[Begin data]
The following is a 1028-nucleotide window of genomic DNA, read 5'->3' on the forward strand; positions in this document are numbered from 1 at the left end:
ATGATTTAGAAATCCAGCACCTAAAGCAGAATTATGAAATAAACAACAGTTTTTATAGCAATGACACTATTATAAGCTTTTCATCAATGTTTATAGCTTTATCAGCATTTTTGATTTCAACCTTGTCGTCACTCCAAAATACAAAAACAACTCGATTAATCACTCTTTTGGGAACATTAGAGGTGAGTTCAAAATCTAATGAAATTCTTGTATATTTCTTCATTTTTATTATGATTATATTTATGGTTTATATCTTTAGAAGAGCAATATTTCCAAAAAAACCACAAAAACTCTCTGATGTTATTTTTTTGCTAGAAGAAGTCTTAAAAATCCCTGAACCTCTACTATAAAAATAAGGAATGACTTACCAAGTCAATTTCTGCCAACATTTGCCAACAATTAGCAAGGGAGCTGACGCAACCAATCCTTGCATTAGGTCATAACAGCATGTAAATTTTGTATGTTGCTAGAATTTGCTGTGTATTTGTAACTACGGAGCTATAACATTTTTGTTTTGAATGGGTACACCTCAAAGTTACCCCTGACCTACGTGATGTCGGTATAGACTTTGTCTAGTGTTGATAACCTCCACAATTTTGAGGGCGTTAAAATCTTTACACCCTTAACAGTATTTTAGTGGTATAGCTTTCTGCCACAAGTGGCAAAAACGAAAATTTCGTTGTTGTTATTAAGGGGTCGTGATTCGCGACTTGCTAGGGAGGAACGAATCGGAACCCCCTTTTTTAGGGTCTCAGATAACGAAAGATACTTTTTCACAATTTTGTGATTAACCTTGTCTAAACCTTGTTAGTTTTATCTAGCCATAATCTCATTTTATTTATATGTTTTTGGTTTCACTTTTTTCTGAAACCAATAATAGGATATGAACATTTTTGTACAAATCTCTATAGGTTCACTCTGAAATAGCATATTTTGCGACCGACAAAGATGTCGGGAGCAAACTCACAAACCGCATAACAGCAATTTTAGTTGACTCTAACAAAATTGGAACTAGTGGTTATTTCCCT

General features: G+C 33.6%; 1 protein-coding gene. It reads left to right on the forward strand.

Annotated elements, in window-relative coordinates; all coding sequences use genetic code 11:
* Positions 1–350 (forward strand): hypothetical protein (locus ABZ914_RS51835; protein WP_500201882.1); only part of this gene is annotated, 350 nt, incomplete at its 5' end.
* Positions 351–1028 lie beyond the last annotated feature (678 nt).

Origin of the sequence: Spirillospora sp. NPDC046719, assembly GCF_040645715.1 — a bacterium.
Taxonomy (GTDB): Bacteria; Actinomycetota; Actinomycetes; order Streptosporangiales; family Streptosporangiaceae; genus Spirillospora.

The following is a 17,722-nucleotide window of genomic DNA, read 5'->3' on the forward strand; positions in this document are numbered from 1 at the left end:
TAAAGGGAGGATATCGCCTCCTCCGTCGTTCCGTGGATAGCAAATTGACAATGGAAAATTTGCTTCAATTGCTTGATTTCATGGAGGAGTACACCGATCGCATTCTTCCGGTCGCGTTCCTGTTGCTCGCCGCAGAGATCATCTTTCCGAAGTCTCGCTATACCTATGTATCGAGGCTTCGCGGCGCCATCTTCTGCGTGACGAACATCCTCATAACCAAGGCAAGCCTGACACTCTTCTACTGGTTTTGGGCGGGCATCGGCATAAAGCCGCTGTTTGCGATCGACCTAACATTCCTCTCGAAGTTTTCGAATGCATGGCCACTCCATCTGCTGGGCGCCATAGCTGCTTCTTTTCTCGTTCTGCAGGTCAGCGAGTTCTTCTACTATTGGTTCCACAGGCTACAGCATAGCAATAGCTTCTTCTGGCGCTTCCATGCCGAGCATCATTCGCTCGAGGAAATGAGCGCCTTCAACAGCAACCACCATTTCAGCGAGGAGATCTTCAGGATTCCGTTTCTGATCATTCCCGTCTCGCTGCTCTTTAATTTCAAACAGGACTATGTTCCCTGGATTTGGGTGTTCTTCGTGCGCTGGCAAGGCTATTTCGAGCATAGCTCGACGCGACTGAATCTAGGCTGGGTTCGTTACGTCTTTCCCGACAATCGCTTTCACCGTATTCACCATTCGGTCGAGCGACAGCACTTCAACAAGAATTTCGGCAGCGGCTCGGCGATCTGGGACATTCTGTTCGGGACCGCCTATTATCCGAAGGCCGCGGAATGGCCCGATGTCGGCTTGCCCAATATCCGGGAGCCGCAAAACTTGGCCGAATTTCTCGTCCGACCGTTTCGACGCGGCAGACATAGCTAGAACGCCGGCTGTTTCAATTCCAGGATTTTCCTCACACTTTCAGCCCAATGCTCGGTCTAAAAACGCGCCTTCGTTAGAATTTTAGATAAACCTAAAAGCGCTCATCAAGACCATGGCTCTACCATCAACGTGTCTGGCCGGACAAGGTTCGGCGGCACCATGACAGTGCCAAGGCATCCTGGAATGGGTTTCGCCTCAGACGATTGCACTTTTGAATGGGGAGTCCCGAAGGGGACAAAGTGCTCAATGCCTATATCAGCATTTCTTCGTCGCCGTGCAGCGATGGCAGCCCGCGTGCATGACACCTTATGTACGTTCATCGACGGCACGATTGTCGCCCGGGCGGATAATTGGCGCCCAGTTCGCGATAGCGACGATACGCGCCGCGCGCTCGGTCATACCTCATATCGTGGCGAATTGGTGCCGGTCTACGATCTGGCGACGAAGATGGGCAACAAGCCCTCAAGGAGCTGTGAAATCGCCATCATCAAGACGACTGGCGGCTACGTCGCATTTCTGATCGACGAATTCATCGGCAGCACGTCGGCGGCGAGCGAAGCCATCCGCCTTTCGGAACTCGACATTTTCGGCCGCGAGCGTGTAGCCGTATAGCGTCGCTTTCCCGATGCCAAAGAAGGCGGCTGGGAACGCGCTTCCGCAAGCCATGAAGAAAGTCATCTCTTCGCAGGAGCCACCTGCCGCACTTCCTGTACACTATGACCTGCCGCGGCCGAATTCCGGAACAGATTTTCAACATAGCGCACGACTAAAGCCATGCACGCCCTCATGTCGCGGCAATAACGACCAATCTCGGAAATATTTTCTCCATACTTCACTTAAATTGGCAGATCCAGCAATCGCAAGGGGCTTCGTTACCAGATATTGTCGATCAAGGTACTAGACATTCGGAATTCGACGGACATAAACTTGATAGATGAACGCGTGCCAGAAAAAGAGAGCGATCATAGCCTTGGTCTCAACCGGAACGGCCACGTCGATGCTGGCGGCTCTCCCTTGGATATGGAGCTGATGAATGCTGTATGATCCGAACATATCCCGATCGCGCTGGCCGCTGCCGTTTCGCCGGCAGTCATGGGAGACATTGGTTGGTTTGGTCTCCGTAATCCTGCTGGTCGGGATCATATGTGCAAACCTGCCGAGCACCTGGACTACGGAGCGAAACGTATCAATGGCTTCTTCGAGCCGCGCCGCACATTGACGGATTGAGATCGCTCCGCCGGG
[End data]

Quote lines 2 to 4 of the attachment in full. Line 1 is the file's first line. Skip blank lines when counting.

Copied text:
ATGATTTAGAAATCCAGCACCTAAAGCAGAATTATGAAATAAACAACAGTTTTTATAGCAATGACACTATTATAAGCTTTTCATCAATGTTTATAGCTTTATCAGCATTTTTGATTTCAACCTTGTCGTCACTCCAAAATACAAAAACAACTCGATTAATCACTCTTTTGGGAACATTAGAGGTGAGTTCAAAATCTAATGAAATTCTTGTATATTTCTTCATTTTTATTATGATTATATTTATGGTTTATATCTTTAGAAGAGCAATATTTCCAAAAAAACCACAAAAACTCTCTGATGTTATTTTTTTGCTAGAAGAAGTCTTAAAAATCCCTGAACCTCTACTATAAAAATAAGGAATGACTTACCAAGTCAATTTCTGCCAACATTTGCCAACAATTAGCAAGGGAGCTGACGCAACCAATCCTTGCATTAGGTCATAACAGCATGTAAATTTTGTATGTTGCTAGAATTTGCTGTGTATTTGTAACTACGGAGCTATAACATTTTTGTTTTGAATGGGTACACCTCAAAGTTACCCCTGACCTACGTGATGTCGGTATAGACTTTGTCTAGTGTTGATAACCTCCACAATTTTGAGGGCGTTAAAATCTTTACACCCTTAACAGTATTTTAGTGGTATAGCTTTCTGCCACAAGTGGCAAAAACGAAAATTTCGTTGTTGTTATTAAGGGGTCGTGATTCGCGACTTGCTAGGGAGGAACGAATCGGAACCCCCTTTTTTAGGGTCTCAGATAACGAAAGATACTTTTTCACAATTTTGTGATTAACCTTGTCTAAACCTTGTTAGTTTTATCTAGCCATAATCTCATTTTATTTATATGTTTTTGGTTTCACTTTTTTCTGAAACCAATAATAGGATATGAACATTTTTGTACAAATCTCTATAGGTTCACTCTGAAATAGCATATTTTGCGACCGACAAAGATGTCGGGAGCAAACTCACAAACCGCATAACAGCAATTTTAGTTGACTCTAACAAAATTGGAACTAGTGGTTATTTCCCT

General features: G+C 33.6%; 1 protein-coding gene. It reads left to right on the forward strand.

Annotated elements, in window-relative coordinates; all coding sequences use genetic code 11: